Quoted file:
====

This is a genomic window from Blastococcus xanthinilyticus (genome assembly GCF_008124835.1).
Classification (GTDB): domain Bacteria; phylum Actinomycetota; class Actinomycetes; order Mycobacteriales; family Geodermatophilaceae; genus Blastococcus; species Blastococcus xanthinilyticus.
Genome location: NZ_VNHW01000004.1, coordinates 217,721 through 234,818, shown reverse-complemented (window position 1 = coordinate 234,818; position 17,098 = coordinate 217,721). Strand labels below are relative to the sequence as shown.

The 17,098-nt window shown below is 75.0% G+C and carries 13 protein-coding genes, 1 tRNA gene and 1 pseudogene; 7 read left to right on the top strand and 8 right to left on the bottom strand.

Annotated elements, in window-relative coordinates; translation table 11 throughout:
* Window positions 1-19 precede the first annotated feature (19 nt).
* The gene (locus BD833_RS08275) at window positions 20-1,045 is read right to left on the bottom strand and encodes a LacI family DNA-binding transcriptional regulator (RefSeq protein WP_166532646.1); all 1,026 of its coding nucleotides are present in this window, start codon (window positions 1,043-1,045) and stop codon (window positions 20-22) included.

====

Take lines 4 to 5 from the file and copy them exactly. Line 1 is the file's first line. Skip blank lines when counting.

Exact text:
The 17,098-nt window shown below is 75.0% G+C and carries 13 protein-coding genes, 1 tRNA gene and 1 pseudogene; 7 read left to right on the top strand and 8 right to left on the bottom strand.

Annotated elements, in window-relative coordinates; translation table 11 throughout: